The LA Chargers cheerleaders are bringing awareness.

 

Look, we all know the NFL screwed up royally. Colin Kaepernick initiated the anthem kneeling, things got divisive, and the fans began to flee the game. To say Roger Goodell and the League fumbled this issue is quite blatant, and the protests themselves have had little effect, given the only thing accomplished at all was Papa John losing his job.

 

So looking beyond that obviousness let’s look elsewhere for fixes in sports. Some are small, some major, but all are intended to improve the experience for the most important component to any athletic endeavor — us, the fans. So, here are some suggestions for the upcoming seasons.

 

No More Pink in October

Maybe an uncomfortable position, but the NFL spent many past Octobers highlighting breast cancer awareness. Chartreuse ruled the month as players wear pink cleats, gloves and towels. The ribbons are painted on the field, the goal posts are wrapped, and even referees sport pink wristbands. The league is notorious for fining players who deviate even slightly with uniform standards, but in October teams are homogenized visually as they allow stadiums to resemble Hello Kitty outlet stores. Thankfully, after the Komen Foundation became toxic,  they have diversified slightly by giving teams the option to highlight other cancer causes. However in the end it is almost purely an “awareness” campaign; with all the hype in the past it was found only 8% of retail proceeds actually went to breast cancer research.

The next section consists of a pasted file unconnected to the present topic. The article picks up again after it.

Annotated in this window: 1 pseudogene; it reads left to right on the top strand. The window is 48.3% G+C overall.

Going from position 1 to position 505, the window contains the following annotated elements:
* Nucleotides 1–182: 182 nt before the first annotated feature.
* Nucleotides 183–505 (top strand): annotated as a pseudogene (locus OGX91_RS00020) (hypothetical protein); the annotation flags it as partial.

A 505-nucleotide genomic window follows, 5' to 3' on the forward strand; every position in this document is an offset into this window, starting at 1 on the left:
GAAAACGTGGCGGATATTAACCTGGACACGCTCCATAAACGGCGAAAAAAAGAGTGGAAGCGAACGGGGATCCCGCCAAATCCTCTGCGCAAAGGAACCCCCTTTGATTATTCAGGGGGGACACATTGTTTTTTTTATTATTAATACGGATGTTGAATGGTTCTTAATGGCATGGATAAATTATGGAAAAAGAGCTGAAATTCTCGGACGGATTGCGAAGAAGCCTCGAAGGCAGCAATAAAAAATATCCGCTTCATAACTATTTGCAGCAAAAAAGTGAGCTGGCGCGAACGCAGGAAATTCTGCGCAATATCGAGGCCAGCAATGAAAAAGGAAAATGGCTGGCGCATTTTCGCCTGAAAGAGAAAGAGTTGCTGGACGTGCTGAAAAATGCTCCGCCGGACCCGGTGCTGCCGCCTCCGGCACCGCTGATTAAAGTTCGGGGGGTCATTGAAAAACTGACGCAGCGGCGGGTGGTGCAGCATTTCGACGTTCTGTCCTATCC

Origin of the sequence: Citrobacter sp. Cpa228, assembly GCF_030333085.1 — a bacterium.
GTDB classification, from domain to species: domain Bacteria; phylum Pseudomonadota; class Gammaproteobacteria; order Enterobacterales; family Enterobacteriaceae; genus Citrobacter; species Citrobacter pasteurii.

Ending Baseball Bench-clearing “Brawls”

Beyond the clear leader being hockey, surprisingly in the four major sports baseball provides the second-best fighting. (Football involves guys briefly punching helmets, and the NBA bouts are just plain embarrassing.) In MLB when a fight ensues the combatants usually make some good contact. But then the benches clear, and dozens of men pour onto the field in support by… glowering and shouting. Then, most pathetic of all, the bullpen occupants “join” in on the “melee”. Third-string catchers and middle relievers trot out 100 yards and by the time they reach the infield the fight is already over, and fans are heading for the beer stand. Just stay on the bench, you posturing spectators.